In Wellington’s Case  VCAT 2209, Mr Wellington’s teacher status as a tae kwon do expert apparently did not bear him in good stead when he was assaulted at his workplace. He thought his employer was to blame. He retained one of the big labor law firms to represent him in a challenge to Workcover’s refusal to pay him compensation. The man’s allegations were that the reason things had unravelled for him in cross-examination was that he had not been prepared properly for giving evidence, that incompetent counsel had been retained, and that his case had “not been properly prepared”. He had been “forced to settle” on a walk away basis on day 3 of his trial.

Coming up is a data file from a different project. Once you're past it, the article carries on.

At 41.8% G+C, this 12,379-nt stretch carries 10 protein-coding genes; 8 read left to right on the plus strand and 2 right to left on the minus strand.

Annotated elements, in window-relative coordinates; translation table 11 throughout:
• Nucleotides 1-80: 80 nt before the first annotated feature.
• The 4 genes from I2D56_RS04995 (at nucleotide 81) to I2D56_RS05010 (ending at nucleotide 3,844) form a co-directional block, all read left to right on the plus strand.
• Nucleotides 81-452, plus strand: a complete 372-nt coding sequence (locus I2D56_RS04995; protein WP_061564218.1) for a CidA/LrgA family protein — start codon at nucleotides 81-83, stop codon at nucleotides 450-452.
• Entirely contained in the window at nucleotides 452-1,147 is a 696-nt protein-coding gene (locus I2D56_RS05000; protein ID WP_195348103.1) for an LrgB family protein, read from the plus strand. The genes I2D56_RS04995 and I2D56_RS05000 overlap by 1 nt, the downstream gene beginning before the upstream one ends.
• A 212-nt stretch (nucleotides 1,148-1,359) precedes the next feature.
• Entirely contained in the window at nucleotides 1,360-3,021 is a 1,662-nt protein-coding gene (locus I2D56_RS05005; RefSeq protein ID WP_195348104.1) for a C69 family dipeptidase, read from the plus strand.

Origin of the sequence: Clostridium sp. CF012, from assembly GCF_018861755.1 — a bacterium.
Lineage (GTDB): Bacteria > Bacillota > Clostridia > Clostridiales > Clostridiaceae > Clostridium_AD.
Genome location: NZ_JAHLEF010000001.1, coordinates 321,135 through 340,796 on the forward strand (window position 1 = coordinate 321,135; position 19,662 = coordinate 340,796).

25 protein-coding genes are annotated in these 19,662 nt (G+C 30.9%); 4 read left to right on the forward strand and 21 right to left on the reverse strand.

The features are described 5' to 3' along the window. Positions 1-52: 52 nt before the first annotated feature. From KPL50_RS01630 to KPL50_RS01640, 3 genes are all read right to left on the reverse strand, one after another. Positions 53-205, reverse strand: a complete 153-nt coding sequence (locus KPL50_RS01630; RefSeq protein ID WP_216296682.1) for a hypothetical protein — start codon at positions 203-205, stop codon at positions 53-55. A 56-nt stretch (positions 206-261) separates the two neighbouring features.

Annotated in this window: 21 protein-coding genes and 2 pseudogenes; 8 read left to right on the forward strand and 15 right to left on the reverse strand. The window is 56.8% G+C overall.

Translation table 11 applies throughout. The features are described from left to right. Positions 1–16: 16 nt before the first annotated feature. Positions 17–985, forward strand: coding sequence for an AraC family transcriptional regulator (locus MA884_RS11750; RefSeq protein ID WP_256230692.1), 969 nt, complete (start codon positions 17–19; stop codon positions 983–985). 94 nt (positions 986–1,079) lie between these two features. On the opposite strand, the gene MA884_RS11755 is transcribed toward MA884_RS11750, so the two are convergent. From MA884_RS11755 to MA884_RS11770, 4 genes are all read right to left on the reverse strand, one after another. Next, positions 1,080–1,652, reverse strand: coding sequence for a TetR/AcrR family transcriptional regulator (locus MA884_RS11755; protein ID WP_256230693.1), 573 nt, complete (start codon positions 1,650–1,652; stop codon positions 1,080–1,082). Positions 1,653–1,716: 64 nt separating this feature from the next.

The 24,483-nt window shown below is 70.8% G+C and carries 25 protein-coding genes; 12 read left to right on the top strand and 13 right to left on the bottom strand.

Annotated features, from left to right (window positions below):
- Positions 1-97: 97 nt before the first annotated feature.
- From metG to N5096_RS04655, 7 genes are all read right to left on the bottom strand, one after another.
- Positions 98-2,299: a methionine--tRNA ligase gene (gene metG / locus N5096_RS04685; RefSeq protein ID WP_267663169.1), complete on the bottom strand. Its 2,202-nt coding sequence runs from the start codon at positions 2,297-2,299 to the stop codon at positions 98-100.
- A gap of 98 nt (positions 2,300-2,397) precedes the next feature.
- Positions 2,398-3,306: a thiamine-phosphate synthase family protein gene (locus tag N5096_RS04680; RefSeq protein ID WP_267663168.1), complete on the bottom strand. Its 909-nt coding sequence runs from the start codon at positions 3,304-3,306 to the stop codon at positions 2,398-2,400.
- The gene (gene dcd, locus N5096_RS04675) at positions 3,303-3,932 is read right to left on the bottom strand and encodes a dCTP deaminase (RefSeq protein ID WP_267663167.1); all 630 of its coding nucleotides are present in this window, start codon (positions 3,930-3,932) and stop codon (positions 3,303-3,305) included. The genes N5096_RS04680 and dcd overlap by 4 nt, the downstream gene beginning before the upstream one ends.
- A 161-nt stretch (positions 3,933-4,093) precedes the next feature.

As in Stipanov v Mier, a young solicitor’s diligent file note taking did her firm proud, and she won every contest of evidence. Mr Wellington’s claim was tossed aside with the slightest ceremony, Mr Howell’s reasons for decision running to only 1,400 words. The clear implication of the decision is that Mr Wellington’s untruths were exposed by the solicitor’s contemporaneous written records.
Had the advocates’ immunity been claimed by the firm, they would no doubt have won on that basis by reference to Biggar v McLeod, but it was their prerogative to fight the case on the merits.
Nick Klooger was Counsel Assisting the Tribunal. Patrick Over was for the solicitor.
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